Looking at other inflation indicators – such as pay settlements, the level of unemployment and demand for skilled workers – suggests that wage inflation pressure will remain low for some time. Add in the recent data for broad money expansion – a fall of 1.1% in the headline rate of M4 in the year to March and growth of just 1% in the three month annualised rate of M4ex excluding other financial institutions – and the picture is one of severe constraints on the ability of the economy to generate inflation in the true sense. That is, continually rising prices led by demand or wider profit margins, rather than once-and-for-all shifts in the price levels caused by changes in excise duties, VAT and commodity prices. Without these influences, CPI inflation would be close to the 2% target.

For these reasons, my vote is to keep rates on hold at 0.5% for now. If the Bank of England's preferred measure of M4ex money supply turns negative, the MPC may even have to do more QE. However, the risk is that inflation two years ahead becomes an issue later on this year. This prospect could then mean a rate rise will be necessary, but only if the economy is recovering in a sustainable way by then.

Note to Editors

What is the SMPC?

The Shadow Monetary Policy Committee (SMPC) is a group of independent economists drawn from academia, the City and elsewhere, which meets physically for two hours once a quarter at the Institute for Economic Affairs (IEA) in Westminster, to discuss the state of the international and British economies, monitor the Bank of England’s interest rate decisions, and to make rate recommendations of its own. The inaugural meeting of the SMPC was held in July 1997, and the Committee has met regularly since then. The present note summarises the results of the latest monthly poll, conducted by the SMPC in conjunction with the Sunday Times newspaper.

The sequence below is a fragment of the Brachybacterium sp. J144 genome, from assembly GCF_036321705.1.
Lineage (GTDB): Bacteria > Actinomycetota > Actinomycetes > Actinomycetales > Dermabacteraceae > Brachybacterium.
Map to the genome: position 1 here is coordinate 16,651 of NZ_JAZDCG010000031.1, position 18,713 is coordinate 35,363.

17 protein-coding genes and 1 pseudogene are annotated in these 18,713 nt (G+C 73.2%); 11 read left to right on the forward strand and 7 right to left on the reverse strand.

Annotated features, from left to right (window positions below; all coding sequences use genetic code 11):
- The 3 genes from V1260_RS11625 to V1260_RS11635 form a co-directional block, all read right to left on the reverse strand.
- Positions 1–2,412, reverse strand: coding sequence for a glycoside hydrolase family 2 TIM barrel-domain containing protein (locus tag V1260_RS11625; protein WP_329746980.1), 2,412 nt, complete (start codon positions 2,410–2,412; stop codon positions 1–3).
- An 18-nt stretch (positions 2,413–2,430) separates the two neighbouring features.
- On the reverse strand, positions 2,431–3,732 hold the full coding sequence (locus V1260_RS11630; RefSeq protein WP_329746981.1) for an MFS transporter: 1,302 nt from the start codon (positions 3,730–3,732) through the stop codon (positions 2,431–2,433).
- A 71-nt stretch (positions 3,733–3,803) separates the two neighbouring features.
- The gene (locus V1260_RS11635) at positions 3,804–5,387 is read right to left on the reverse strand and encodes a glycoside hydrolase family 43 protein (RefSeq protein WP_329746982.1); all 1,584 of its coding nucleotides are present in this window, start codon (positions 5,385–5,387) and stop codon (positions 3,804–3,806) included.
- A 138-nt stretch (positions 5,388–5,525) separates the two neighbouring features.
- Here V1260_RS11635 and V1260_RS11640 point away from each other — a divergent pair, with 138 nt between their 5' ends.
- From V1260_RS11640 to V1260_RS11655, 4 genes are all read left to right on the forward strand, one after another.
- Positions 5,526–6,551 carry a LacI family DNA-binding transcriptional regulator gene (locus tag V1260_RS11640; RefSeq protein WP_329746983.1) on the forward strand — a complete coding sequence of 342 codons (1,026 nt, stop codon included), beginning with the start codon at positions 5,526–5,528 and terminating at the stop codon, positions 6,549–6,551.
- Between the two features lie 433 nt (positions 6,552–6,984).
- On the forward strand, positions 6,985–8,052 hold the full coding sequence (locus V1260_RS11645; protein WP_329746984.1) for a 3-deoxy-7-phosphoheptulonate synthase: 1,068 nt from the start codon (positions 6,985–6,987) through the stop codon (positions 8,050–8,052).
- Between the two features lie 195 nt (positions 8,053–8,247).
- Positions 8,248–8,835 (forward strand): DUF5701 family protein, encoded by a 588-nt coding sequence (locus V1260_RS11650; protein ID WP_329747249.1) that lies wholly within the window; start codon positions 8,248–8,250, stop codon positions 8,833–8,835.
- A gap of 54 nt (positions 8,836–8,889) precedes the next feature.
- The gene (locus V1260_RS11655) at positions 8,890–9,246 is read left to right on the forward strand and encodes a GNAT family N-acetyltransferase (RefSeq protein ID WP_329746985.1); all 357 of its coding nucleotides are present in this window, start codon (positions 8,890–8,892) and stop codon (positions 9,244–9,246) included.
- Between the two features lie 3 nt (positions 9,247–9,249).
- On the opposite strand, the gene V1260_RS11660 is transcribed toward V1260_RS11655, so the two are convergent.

Current SMPC membership

The Secretary of the SMPC is Kent Matthews of Cardiff Business School, Cardiff University, and its Chairman is David B Smith (University of Derby and Beacon Economic Forecasting). Other members of the Committee include: Roger Bootle (Deloitte and Capital Economics Ltd), Tim Congdon (International Monetary Research Ltd.), Jamie Dannhauser (Lombard Street Research), Anthony J Evans (ESCP Europe), John Greenwood (Invesco Asset Management), Ruth Lea (Arbuthnot Banking Group), Andrew Lilico (Europe Economics), Patrick Minford (Cardiff Business School, Cardiff University), Gordon Pepper (Lombard Street Research and Cass Business School), Akos Valentinyi (Cardiff Business School, Cardiff University), Peter Warburton (Economic Perspectives Ltd), Mike Wickens (University of York and Cardiff Business School) and Trevor Williams (Lloyds TSB Corporate Markets). Philip Booth (Cass Business School and IEA) is technically a non-voting IEA observer but is awarded a vote on occasion to ensure that exactly nine votes are always cast.